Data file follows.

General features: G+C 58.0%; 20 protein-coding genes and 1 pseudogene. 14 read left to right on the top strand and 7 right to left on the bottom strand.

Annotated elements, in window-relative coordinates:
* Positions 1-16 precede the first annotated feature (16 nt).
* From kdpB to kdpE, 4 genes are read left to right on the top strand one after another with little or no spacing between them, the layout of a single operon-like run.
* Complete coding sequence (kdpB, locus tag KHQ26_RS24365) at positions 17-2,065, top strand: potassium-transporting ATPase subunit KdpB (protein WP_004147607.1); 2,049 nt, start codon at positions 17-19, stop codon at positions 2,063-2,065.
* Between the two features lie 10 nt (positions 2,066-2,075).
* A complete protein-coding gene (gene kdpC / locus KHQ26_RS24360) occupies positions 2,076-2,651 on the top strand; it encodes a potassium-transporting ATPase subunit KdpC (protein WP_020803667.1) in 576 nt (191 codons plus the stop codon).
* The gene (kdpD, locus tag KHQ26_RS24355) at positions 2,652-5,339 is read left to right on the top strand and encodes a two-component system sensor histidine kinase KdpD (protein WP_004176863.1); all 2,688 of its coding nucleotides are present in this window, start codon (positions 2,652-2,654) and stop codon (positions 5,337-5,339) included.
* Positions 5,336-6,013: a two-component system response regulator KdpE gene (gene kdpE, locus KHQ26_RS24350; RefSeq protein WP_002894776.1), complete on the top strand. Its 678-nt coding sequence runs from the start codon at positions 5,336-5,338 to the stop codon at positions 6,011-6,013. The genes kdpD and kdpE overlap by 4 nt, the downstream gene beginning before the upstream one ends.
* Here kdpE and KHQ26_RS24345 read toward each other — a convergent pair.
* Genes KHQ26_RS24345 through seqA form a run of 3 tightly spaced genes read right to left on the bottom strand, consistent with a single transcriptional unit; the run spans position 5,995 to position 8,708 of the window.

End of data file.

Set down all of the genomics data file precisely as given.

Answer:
General features: G+C 58.0%; 20 protein-coding genes and 1 pseudogene. 14 read left to right on the top strand and 7 right to left on the bottom strand.

Annotated elements, in window-relative coordinates:
* Positions 1-16 precede the first annotated feature (16 nt).
* From kdpB to kdpE, 4 genes are read left to right on the top strand one after another with little or no spacing between them, the layout of a single operon-like run.
* Complete coding sequence (kdpB, locus tag KHQ26_RS24365) at positions 17-2,065, top strand: potassium-transporting ATPase subunit KdpB (protein WP_004147607.1); 2,049 nt, start codon at positions 17-19, stop codon at positions 2,063-2,065.
* Between the two features lie 10 nt (positions 2,066-2,075).
* A complete protein-coding gene (gene kdpC / locus KHQ26_RS24360) occupies positions 2,076-2,651 on the top strand; it encodes a potassium-transporting ATPase subunit KdpC (protein WP_020803667.1) in 576 nt (191 codons plus the stop codon).
* The gene (kdpD, locus tag KHQ26_RS24355) at positions 2,652-5,339 is read left to right on the top strand and encodes a two-component system sensor histidine kinase KdpD (protein WP_004176863.1); all 2,688 of its coding nucleotides are present in this window, start codon (positions 2,652-2,654) and stop codon (positions 5,337-5,339) included.
* Positions 5,336-6,013: a two-component system response regulator KdpE gene (gene kdpE, locus KHQ26_RS24350; RefSeq protein WP_002894776.1), complete on the top strand. Its 678-nt coding sequence runs from the start codon at positions 5,336-5,338 to the stop codon at positions 6,011-6,013. The genes kdpD and kdpE overlap by 4 nt, the downstream gene beginning before the upstream one ends.
* Here kdpE and KHQ26_RS24345 read toward each other — a convergent pair.
* Genes KHQ26_RS24345 through seqA form a run of 3 tightly spaced genes read right to left on the bottom strand, consistent with a single transcriptional unit; the run spans position 5,995 to position 8,708 of the window.